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Network scanning is the process of scanning a network to determine if a host address is alive on the network. The simplest method of doing this is attempting to open a socket for each address in a range. First step of any situation is defining the problem as best we can.


We need to determine what the hosts alive on a network are. To do this we have to figure out a couple of different aspects:

  • What are the possible hosts on the network?
    • This can be answered by determining the network subnet. Assuming you are already connected to a network this should be fairly straight-forward, but it would be best to ask the user what the target network and subnet would be.
  • Which hosts on the network are alive?
    • The simplest method of accomplishing this is simply trying to open a socket at any given port on each possible target iteratively. Ideally, we would be able to probe specific ports to determine if a port is open.
  • Which ports are open on live hosts?
    • We addressed this a bit on the last question. What we need to accomplish for identifying specific ports is to open a socket against a specific port. In order to determine if specific ports are open we have to test them iteratively on each possible target.

PseudoCode Solution

At this point we have got enough data to start putting together a solution. We will write this out with some PseudoCode.

The thing that we need to do the most based on our problem above is opening a socket against a specific port on a specific target. To accomplish that we will define a function that allows us to make such an attempt. The function will return a true or false based on whether or not the port is open.

Function bool OpenSocket(target, port):
    connection = socket.connect(target, port)
    if (connection is success):
        return True
        return False

That function will serve the core functionality of our program. In truth, if we wanted to at this point we could run our program by re-coding the function for each target and port manually, and noting the data by hand. That would be rather cumbersome, however, so we will expand on this by getting some data from us that the application can use to automate that process.

Function void GetInformation():
    print "What network would you like to scan?" 
    print "Please put it in the form of"
    network = User_Input
    subnet = network value after "/"
    network = network value before "/"

    print "What Ports would you like to scan? (Comma Separated)"
    Ports = User_Input split on "comma" in list

This function will get the address space of our target network, separate that into network address and subnet, and it will create a list of ports that we can run against each host.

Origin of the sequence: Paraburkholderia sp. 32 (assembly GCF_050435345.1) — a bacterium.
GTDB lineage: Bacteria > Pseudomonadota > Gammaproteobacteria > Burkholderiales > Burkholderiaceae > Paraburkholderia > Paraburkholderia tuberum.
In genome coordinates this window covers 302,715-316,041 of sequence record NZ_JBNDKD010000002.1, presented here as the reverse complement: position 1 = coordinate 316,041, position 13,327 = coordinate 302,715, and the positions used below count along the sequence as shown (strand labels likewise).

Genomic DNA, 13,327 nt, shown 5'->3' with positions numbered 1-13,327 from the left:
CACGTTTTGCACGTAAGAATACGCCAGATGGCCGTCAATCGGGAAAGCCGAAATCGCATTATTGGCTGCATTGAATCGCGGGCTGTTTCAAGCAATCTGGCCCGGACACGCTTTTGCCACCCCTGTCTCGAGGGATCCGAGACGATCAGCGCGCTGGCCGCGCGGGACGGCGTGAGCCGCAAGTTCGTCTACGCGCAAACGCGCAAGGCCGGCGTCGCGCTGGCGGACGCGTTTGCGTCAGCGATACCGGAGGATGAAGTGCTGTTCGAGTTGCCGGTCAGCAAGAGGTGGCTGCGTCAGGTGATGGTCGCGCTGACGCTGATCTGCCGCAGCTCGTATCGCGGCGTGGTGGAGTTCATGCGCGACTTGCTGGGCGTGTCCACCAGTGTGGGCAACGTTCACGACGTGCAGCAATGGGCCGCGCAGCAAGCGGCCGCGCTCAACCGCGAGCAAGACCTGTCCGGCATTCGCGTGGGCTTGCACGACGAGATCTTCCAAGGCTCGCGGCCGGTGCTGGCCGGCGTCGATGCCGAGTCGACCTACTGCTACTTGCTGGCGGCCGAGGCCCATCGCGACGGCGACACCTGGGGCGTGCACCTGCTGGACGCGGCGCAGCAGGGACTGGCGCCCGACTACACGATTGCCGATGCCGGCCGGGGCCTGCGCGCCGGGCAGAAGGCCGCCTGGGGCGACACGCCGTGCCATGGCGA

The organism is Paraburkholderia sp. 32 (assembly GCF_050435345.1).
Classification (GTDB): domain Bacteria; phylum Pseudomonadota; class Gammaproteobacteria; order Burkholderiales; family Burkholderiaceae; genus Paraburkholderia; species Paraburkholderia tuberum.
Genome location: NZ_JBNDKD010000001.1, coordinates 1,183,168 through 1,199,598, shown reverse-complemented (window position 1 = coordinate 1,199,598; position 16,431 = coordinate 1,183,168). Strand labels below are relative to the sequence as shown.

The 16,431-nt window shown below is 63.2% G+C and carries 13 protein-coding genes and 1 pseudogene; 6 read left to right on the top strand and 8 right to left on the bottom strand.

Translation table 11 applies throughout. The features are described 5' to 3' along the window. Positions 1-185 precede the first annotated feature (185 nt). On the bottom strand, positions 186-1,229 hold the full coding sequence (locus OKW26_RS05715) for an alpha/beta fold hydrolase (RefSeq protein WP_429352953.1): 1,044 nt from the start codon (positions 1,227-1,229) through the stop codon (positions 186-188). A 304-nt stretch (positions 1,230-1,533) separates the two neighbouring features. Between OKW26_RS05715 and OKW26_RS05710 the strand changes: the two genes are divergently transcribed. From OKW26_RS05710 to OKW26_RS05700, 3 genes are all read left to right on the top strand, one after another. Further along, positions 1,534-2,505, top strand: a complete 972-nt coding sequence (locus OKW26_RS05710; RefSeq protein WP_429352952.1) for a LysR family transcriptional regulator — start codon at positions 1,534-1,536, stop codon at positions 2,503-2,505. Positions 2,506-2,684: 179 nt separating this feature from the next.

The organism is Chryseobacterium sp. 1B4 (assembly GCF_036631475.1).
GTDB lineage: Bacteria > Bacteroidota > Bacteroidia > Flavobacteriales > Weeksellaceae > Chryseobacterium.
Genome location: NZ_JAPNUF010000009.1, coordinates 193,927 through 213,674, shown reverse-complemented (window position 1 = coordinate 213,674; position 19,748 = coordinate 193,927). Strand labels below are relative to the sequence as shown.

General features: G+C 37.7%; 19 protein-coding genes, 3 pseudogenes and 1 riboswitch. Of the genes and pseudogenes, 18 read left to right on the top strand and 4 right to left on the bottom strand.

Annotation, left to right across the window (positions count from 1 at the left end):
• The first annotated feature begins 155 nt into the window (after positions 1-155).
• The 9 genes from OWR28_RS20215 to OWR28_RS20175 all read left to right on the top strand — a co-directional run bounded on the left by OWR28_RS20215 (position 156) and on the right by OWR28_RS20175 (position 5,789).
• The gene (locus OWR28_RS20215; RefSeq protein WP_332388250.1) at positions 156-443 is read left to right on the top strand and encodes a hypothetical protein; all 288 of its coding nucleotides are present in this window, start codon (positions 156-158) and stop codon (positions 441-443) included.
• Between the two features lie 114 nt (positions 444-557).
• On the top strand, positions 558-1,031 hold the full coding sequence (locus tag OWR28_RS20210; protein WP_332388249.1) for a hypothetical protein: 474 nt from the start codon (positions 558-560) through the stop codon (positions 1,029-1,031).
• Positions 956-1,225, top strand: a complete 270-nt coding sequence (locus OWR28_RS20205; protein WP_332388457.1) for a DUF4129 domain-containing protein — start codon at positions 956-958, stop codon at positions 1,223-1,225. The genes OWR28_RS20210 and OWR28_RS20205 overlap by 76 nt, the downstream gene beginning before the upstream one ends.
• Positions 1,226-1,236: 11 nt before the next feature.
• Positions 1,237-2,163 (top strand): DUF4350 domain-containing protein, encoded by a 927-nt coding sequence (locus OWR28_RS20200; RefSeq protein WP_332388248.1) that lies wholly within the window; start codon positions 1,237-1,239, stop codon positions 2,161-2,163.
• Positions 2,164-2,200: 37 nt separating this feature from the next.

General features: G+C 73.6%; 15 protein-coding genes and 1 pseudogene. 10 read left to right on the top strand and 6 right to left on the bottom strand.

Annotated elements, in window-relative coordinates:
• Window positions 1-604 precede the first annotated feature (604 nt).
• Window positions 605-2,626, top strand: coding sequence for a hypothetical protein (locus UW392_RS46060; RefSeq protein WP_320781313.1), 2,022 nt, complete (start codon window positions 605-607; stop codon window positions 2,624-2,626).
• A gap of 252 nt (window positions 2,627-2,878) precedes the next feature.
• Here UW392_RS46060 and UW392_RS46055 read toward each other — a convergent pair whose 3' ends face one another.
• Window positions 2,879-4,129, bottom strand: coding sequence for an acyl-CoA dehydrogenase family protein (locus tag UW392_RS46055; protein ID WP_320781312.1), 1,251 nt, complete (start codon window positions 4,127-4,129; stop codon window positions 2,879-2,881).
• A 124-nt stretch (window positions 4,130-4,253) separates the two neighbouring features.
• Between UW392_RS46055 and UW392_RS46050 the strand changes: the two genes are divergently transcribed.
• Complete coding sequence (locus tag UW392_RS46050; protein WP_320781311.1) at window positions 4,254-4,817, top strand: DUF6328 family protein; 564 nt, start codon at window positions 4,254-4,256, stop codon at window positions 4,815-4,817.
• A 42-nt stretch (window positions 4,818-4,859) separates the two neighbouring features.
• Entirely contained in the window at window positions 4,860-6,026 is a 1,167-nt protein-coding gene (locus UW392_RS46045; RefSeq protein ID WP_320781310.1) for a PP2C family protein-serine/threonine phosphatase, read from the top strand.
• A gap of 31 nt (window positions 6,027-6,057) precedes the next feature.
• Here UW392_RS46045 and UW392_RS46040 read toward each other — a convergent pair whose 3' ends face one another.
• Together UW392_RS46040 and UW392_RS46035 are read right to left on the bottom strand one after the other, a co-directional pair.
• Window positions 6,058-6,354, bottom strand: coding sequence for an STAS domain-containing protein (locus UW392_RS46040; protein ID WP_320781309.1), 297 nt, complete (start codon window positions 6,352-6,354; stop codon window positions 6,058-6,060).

Now we need to turn that data into useful information and start the scanning process.

Function Scan():
    network_octets = list of the octets in the network address
    subnet_range = 2^(32-subnet)
    Octet_ranges = a list of tuples of the lower and upper bounds of each octet. 
    for range in reversed(Octet_ranges):
        if (subnet_range-256 > 0):
            range[0] = 0
            range[1] = 255
            subnet_range = subnet_range-256
        else if (subnet_range-256 < 0 and subnet_range > 0): 
            range[0] = 256-subnet_range
            range[1] = 255
            range[0] = range[1] = Octet_ranges[current value]

        for octet1 in range(Octet_ranges[0][0], Octet_ranges[0][1]):
            for octet2 in range(Octet_ranges[1][0], Octet_ranges[1][1]):
                for octet3 in range(Octet_ranges[2][0], Octet_ranges[2][1]):
                    for octet4 in range(Octet_ranges[3][0], Octet_ranges[3][1]):
                        ip = join(octet1, octet2, octet3, octet4) with a "." between them
                        for port in Ports:
                            if (OpenSocket(ip, port) returns true):
                                print "Port # is open on <ip address>"

At this point the scanner will be able to accomplish all of the things we need to accomplish. This final function will generate the IP addresses and check sockets against each one. This is a very simple solution, it is not efficient. It will, however, give us the basics we need to understand how port-scanners we will use work (Programs like masscan and nmap work largely the same way, just with much more efficiency and data processing).

Python Solution

Now, we will write the program in Python. This is not the most efficient language for this, but it is a common one that lends itself well to a lot of different situations.

The Python solution can be found at my [PortScanner] repo on Gitlab.